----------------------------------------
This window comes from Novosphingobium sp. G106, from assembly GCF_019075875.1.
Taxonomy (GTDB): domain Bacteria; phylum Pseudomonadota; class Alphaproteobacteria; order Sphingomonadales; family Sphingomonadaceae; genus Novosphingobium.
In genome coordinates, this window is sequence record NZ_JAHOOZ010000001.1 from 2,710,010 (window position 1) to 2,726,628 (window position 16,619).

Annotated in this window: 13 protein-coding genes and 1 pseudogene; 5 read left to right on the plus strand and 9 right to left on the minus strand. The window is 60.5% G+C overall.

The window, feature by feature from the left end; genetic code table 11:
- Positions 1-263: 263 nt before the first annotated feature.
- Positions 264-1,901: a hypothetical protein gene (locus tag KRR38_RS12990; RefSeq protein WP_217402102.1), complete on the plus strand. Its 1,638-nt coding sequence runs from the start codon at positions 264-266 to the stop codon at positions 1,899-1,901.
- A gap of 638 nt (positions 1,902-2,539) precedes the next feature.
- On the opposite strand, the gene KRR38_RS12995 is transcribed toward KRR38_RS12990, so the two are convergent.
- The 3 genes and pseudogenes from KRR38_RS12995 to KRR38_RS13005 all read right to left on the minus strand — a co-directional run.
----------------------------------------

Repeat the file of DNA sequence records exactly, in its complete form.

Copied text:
This window comes from Novosphingobium sp. G106, from assembly GCF_019075875.1.
Taxonomy (GTDB): domain Bacteria; phylum Pseudomonadota; class Alphaproteobacteria; order Sphingomonadales; family Sphingomonadaceae; genus Novosphingobium.
In genome coordinates, this window is sequence record NZ_JAHOOZ010000001.1 from 2,710,010 (window position 1) to 2,726,628 (window position 16,619).

Annotated in this window: 13 protein-coding genes and 1 pseudogene; 5 read left to right on the plus strand and 9 right to left on the minus strand. The window is 60.5% G+C overall.

The window, feature by feature from the left end; genetic code table 11:
- Positions 1-263: 263 nt before the first annotated feature.
- Positions 264-1,901: a hypothetical protein gene (locus tag KRR38_RS12990; RefSeq protein WP_217402102.1), complete on the plus strand. Its 1,638-nt coding sequence runs from the start codon at positions 264-266 to the stop codon at positions 1,899-1,901.
- A gap of 638 nt (positions 1,902-2,539) precedes the next feature.
- On the opposite strand, the gene KRR38_RS12995 is transcribed toward KRR38_RS12990, so the two are convergent.
- The 3 genes and pseudogenes from KRR38_RS12995 to KRR38_RS13005 all read right to left on the minus strand — a co-directional run.